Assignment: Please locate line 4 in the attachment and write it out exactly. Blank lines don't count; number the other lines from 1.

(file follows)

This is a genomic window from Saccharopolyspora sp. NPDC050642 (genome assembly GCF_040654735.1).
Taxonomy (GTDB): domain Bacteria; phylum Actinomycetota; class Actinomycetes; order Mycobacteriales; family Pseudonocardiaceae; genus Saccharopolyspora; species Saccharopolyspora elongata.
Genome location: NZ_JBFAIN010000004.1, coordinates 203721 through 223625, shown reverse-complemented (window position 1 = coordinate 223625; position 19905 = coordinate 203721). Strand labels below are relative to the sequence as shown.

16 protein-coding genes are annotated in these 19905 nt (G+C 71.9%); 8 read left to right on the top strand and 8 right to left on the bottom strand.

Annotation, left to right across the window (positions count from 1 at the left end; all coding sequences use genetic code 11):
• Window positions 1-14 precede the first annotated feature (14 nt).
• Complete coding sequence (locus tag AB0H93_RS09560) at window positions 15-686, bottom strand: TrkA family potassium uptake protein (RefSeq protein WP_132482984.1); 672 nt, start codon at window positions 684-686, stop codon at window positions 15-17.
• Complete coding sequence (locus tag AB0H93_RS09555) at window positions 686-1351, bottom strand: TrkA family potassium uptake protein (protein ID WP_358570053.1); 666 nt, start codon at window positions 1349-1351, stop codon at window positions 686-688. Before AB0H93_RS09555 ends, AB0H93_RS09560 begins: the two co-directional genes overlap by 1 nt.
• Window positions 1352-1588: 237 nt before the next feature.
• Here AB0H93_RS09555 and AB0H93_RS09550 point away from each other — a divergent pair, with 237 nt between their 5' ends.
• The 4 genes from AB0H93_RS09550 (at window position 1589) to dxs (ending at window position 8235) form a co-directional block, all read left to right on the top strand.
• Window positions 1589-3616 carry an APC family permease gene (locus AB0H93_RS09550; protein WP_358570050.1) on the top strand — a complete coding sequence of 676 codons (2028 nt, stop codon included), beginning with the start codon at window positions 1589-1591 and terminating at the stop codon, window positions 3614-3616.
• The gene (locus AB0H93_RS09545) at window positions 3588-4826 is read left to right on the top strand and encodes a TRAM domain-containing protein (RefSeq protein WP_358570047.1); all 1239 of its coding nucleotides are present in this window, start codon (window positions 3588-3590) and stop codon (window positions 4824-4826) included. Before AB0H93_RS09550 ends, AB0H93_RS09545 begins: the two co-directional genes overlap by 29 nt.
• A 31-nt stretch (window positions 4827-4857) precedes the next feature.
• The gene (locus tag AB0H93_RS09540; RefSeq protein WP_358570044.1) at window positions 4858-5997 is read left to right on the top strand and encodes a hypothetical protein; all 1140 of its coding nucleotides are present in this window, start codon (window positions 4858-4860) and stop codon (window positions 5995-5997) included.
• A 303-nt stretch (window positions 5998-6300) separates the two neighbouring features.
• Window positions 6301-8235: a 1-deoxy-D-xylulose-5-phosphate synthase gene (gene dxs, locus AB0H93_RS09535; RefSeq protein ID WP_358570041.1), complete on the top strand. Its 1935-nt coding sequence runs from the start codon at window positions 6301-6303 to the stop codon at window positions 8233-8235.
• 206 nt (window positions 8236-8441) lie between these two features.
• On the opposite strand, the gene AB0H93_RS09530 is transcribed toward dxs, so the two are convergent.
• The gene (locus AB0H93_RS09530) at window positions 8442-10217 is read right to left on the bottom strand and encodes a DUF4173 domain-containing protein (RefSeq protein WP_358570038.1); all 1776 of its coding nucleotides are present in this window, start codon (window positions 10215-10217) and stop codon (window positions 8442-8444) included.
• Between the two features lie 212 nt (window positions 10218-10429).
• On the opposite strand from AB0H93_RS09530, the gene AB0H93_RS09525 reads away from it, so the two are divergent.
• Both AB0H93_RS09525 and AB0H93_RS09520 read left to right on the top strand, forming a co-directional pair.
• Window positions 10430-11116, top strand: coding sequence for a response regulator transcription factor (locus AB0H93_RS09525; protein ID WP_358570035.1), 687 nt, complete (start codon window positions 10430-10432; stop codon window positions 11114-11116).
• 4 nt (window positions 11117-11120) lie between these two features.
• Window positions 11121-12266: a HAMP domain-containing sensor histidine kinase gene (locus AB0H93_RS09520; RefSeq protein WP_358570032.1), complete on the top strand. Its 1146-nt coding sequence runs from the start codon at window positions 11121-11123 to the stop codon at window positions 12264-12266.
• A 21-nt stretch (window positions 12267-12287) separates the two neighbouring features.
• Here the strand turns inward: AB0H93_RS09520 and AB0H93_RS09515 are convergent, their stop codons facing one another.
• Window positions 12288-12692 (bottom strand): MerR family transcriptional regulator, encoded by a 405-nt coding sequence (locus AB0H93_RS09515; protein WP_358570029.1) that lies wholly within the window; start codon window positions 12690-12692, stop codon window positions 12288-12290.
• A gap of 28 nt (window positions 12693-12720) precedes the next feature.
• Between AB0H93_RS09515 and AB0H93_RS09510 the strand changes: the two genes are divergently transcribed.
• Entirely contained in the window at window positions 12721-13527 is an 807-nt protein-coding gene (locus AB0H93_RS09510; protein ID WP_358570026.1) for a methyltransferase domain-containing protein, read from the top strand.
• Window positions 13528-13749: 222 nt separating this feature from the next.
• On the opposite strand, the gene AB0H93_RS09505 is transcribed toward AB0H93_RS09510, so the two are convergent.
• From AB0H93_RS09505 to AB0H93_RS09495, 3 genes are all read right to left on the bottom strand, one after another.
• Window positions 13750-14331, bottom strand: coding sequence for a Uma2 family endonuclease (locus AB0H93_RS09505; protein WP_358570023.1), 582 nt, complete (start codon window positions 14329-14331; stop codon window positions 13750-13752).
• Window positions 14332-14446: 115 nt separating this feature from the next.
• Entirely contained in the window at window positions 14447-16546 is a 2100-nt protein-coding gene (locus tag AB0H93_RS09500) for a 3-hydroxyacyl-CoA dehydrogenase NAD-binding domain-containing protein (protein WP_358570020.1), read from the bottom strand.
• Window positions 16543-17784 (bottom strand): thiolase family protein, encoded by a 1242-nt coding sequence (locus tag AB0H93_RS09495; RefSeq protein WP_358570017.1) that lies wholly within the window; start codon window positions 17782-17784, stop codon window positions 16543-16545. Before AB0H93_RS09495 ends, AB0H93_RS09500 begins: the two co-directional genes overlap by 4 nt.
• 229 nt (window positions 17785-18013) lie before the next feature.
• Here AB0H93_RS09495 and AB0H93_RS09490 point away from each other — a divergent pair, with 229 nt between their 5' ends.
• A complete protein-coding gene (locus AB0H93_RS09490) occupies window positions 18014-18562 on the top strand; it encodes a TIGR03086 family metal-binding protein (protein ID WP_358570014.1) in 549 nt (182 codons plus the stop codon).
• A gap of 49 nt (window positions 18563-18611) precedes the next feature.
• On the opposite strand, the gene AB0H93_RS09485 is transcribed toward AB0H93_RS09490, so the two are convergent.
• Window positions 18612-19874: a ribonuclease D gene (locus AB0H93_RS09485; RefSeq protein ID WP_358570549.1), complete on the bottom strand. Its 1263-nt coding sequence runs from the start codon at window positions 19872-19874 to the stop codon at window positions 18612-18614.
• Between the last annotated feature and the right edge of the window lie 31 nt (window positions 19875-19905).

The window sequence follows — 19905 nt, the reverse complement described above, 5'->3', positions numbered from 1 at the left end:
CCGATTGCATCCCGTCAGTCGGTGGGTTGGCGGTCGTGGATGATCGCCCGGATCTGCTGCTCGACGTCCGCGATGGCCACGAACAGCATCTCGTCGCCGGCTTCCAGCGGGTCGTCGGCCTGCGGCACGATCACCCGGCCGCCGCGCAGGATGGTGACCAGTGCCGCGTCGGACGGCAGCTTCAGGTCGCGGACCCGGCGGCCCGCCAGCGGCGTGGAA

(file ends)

16 protein-coding genes are annotated in these 19905 nt (G+C 71.9%); 8 read left to right on the top strand and 8 right to left on the bottom strand.